29. September 2023

Basel AML Index 2023: reflecting the progress of grey-listed jurisdictions

Basel AML Index Expert Edition ranking
The Basel AML Index Expert Edition provides a wide range of data on countries' money laundering risks. It is free for most users outside the private sector.

The Basel AML Index – the Basel Institute’s global money laundering index and risk assessment tool – will see a small but important methodology update this year. The aim is to better reflect the progress of jurisdictions that have graduated from the so-called grey list of the Financial Action Task Force (FATF), the global standard setter for anti-money laundering and counter financing of terrorism (AML/CFT).

The change will be implemented in the 12th Public Edition of the Basel AML Index, due out on 13 November this year, as well as in the subscription-based Expert Edition from October onwards.

In brief: reflecting improvements in effectiveness

Over the last decade, the FATF has assessed more than 150 jurisdictions on their AML/CFT frameworks using their fourth-round evaluation methodology. The resulting mutual evaluation reports cover the jurisdiction’s technical compliance with the FATF’s 40 Recommendations as well as the effectiveness of their AML/CFT systems according to 11 indicators.

Jurisdictions on the FATF’s grey list are assessed as having “strategic deficiencies” in their AML/CFT frameworks and are therefore placed under “increased monitoring”. To graduate from the list they need to complete a specific action plan agreed with the FATF.

The FATF issues follow-up reports on these jurisdictions’ progress in terms of technical compliance. But follow-up reports are almost always silent about improvements in effectiveness. As a result, many jurisdictions that are removed from the grey list are still rated as having a “low level of effectiveness” in many areas. This does not fairly reflect the efforts these jurisdictions have made to improve their AML/CFT systems and exit the grey list.

To remedy this in the next edition of the Basel AML Index, we will assume that jurisdictions that have graduated from the grey list have improved the effectiveness of their AML/CFT systems to at least a moderate level.

For example, before being placed on the grey list, the Bahamas was assessed as having the lowest score (0) in six of the FATF’s 11 effectiveness criteria. As it was removed from the grey list in 2020, we will assume it has achieved a moderate level (1) of effectiveness in those six criteria.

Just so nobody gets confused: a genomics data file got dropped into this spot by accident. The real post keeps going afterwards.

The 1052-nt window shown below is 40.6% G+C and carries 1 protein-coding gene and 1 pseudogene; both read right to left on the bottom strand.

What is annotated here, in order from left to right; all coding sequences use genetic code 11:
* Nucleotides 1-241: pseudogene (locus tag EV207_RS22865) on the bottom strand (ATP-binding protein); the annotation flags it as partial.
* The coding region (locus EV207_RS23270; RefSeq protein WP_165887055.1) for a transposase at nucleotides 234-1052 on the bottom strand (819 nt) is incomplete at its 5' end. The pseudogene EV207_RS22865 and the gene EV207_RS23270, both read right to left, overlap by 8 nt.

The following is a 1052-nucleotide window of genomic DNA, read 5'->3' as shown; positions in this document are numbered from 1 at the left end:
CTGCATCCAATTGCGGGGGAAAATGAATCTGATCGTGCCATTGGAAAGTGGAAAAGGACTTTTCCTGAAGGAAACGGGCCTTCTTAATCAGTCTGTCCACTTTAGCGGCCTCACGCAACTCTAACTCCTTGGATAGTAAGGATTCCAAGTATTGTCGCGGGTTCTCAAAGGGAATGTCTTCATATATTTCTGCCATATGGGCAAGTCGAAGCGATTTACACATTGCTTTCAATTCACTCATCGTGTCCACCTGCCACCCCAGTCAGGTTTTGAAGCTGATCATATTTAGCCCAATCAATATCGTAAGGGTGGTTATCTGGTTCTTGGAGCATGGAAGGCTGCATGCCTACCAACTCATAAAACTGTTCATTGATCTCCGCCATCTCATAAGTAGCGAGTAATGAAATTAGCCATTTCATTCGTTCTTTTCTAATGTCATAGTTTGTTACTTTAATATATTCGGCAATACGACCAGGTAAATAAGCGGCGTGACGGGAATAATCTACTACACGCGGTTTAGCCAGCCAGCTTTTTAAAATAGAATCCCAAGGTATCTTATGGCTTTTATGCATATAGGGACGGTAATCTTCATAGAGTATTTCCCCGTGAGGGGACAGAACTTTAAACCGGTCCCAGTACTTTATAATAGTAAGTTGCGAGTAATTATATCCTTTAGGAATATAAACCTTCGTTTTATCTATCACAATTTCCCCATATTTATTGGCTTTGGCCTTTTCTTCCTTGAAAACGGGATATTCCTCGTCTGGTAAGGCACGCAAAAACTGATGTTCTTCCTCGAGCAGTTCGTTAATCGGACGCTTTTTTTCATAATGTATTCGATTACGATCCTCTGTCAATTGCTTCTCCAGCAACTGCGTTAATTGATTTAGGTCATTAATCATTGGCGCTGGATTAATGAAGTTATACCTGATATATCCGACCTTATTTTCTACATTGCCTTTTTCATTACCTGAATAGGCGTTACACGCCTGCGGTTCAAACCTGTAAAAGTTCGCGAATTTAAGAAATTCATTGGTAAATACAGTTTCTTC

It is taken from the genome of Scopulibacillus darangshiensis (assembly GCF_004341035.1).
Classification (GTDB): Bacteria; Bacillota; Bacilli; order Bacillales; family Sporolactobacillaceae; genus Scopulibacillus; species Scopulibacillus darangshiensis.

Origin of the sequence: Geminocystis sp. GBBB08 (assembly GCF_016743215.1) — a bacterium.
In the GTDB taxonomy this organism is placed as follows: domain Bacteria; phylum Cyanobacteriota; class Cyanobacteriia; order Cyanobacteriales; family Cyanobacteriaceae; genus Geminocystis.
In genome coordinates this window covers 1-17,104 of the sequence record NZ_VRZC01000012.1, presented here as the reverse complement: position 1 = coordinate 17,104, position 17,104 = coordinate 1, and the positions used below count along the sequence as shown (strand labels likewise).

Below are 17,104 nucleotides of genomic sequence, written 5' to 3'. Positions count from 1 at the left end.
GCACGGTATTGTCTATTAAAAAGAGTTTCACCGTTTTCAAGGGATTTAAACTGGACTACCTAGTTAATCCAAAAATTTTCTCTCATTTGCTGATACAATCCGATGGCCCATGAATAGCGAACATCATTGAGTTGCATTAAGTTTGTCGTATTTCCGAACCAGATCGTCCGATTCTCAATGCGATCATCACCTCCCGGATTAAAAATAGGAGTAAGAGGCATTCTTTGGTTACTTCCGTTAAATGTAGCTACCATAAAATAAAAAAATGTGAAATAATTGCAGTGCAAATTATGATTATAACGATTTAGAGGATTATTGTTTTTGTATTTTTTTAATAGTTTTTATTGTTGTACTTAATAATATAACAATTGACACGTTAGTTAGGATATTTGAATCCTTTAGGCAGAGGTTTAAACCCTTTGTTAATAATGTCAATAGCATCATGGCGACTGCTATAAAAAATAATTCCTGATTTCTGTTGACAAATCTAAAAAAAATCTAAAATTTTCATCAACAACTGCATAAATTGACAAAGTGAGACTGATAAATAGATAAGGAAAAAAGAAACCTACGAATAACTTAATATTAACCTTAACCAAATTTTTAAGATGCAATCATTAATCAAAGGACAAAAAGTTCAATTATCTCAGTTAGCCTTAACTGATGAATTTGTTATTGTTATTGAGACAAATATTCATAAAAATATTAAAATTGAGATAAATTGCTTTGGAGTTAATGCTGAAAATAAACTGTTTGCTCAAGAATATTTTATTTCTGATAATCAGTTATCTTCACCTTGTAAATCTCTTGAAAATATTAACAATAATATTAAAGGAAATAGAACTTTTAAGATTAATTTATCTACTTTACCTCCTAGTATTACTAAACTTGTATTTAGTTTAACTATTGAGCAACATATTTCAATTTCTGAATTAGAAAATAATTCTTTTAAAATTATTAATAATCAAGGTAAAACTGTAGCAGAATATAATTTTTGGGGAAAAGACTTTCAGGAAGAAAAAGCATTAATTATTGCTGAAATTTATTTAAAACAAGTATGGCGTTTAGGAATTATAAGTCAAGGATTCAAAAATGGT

Does the FATF plan to change this?

Not at the moment. The FATF’s planned fifth-round methodology contains a number of positive changes:

  • A shorter evaluation cycle, from around 10 years on average to six years.
  • Risk-based prioritisation: high-risk jurisdictions will be evaluated first.
  • For non grey-listed jurisdictions, a three-year period to address deficiencies following a mutual evaluation report.

The changes however do not include re-rating of effectiveness levels after graduation from the grey list.

What impact will this have on the Basel AML Index score?

FATF data makes up 35 percent of a jurisdiction’s risk score in the Basel AML Index (see: Methodology). As a result, the change makes a significant difference to countries that have achieved delisting – particularly those with a large number of “0” scores for effectiveness.

For example, Botswana’s FATF data score in the Basel AML Index will improve from 7.4 to 5.58, where 10 equals the highest risk. Ethiopia’s will improve from 7.15 to 5.33 and Pakistan’s from 7.38 to 5.36.

The Basel AML Index overall risk score will adjust in line with the data’s 35 percent weight.

In addition to this adjustment, we will continue to issue individual briefings on the progress of jurisdictions that leave the grey list. Find them on the Basel AML Index website under: Downloads.

Kateryna Boguslavska

Senior Specialist, AML/CFT
+41 61 205 55 34